Ditching the 9-5 world is something that most of us dream about. If you’ve been fortunate enough to leave the 9-5 world behind to start your own business, your tax outlook will change considerably. Here is what to expect in starting your own business:
Obtain an EIN (Employer Identification Number) While an EIN isn’t required if you’re a sole proprietor, it is a good idea. You’ll reduce your risk of identity theft if you use your EIN instead of your Social Security number when filing your taxes.
Choose a business structure: While it’s important to consult with an attorney prior to launching a business, there are four possible business structures to consider:
- Sole proprietorship
- LLC (Limited Liability Corporation
- C or S corporation
Each business model carries with it specific implications for your taxes, so it is vital that you enlist a qualified attorney or tax pro before starting out. They can advise you on the best business model to suit your needs and goals.
You can restructure your business as your needs and goals change over time.
As a business owner, you may have access to tax deductions that weren’t available to your in your 9-5 days. They can include:
- Business-related meals, travel, and entertainment
- Business-related auto expenses
- Rent of office space or for home office use
- Office equipment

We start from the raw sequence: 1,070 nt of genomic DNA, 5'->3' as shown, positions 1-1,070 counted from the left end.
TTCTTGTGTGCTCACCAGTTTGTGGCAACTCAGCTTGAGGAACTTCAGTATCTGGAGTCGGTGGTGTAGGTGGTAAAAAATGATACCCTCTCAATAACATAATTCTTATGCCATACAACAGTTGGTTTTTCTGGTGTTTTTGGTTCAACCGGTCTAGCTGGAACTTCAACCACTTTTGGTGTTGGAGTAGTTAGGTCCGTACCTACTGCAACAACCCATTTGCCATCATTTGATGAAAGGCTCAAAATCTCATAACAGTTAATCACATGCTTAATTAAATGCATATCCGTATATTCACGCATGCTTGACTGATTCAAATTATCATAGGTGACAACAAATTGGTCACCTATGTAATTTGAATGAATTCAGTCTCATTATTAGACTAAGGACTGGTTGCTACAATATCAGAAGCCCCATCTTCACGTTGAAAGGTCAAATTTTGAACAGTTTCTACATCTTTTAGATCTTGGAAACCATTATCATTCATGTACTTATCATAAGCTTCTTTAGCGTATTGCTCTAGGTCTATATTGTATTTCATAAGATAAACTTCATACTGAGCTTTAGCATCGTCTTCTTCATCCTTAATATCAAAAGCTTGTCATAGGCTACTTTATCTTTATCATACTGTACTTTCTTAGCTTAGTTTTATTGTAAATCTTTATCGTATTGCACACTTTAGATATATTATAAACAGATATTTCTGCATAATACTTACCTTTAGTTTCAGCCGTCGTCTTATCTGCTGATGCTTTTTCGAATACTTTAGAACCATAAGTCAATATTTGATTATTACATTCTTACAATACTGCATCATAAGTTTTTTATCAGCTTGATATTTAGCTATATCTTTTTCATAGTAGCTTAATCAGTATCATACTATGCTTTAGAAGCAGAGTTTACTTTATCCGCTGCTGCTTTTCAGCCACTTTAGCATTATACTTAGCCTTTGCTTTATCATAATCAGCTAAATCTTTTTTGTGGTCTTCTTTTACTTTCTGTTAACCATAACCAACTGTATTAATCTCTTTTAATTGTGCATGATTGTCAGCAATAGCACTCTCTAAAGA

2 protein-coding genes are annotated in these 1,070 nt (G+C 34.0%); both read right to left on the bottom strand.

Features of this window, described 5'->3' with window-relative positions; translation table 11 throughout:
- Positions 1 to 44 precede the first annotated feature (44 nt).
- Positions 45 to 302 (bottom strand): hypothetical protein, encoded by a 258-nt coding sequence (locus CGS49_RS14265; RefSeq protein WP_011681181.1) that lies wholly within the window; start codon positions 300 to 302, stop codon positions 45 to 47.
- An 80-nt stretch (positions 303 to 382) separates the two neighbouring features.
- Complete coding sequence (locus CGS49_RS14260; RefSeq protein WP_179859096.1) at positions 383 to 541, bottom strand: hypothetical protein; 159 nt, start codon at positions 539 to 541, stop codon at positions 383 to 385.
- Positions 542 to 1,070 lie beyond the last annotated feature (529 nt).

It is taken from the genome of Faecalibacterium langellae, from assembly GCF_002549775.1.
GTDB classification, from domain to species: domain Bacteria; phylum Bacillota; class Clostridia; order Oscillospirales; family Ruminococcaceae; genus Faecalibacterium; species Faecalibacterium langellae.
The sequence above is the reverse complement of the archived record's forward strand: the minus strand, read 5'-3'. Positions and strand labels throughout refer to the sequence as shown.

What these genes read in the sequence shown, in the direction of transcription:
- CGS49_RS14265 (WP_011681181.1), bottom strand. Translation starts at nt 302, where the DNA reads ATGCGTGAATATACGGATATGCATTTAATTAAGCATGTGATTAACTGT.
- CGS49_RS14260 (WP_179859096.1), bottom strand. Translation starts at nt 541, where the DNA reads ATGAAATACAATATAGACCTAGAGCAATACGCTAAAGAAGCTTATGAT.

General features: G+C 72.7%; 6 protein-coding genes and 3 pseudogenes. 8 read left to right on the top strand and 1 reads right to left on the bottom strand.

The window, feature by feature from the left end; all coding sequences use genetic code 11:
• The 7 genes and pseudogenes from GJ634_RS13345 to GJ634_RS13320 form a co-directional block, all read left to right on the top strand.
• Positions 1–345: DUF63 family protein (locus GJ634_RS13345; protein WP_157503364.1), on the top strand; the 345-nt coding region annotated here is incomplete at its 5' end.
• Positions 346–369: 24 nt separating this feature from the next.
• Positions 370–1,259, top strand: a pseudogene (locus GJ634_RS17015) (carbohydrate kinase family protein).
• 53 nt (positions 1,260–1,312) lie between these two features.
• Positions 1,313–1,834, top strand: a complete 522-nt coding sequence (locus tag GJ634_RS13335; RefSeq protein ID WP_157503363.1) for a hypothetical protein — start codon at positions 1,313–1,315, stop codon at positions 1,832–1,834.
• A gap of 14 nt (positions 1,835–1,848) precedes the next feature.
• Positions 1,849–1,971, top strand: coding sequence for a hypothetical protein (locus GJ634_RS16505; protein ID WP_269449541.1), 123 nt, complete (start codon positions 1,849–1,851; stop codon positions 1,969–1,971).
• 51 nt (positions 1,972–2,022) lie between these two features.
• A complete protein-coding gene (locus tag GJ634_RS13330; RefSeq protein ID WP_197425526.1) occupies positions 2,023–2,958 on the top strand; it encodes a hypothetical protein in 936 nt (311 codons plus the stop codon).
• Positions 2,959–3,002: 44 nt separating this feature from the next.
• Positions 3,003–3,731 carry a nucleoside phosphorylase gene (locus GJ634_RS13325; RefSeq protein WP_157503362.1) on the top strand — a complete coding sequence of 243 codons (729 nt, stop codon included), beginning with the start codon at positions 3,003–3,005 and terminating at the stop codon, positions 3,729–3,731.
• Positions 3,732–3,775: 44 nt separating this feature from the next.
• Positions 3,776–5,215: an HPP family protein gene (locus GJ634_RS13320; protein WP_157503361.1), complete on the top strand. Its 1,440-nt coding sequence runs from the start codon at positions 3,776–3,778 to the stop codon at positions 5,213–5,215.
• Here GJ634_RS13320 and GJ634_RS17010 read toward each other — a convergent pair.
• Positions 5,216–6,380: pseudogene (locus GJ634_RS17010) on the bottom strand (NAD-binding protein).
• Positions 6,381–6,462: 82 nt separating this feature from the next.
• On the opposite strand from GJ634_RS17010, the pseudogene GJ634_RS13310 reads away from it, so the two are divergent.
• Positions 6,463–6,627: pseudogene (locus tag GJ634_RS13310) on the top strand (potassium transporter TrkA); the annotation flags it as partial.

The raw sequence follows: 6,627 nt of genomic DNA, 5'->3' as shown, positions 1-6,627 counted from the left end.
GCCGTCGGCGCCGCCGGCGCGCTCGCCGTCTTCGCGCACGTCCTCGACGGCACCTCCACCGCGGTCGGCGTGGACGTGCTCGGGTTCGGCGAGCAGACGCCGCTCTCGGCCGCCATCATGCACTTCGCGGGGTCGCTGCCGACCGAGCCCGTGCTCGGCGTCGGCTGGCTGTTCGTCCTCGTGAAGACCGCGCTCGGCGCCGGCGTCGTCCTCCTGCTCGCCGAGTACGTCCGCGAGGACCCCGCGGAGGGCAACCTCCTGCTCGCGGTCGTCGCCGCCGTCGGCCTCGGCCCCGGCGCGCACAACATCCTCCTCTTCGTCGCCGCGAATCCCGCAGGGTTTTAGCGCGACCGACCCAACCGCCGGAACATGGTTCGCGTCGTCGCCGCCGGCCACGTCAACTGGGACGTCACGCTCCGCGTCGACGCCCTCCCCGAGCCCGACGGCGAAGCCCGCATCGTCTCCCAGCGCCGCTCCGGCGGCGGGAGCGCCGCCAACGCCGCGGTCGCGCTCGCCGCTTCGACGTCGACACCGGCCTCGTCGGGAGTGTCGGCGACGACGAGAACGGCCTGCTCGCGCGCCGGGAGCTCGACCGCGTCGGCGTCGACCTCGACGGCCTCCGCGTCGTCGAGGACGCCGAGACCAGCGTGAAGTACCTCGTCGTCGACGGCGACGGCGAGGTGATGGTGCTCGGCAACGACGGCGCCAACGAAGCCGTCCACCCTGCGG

- Health insurance costs for your employees
- Start-up expenses
You’ll need to keep accurate records of all income and expenses in order to claim any of these deductions. Keep all receipts related to your business deductions.
There is a variety of productivity software packages and apps that can help you keep this chore manageable over time.
Quarterly tax payments
Unlike the traditional work structure where you paid your taxes at the end of the year, as a business owner you are required to pay quarterly taxes if:
- Your business is a sole proprietorship, partnership, or S-Corp shareholder
- You expect to earn $1,000 or more from business activities
You are required to pay at least 90 percent of your tax balance in order to avoid significant fees and penalties. If you’re not sure how to calculate your quarterly taxes, be sure to consult with a qualified tax professional.
Starting your own business can be rewarding: no set schedules, no office politics, and the ability to perform work you truly care about.
Along with the rewards of small business ownership come a unique set of challenges: determining the ideal business structure, managing expenses and deductions, and a significant change in how and when you pay taxes.
Make the start-up phase of your business as easy as possible by consulting with a knowledgeable tax professional who can provide valuable input as you structure your business and establish yourself as a business owner.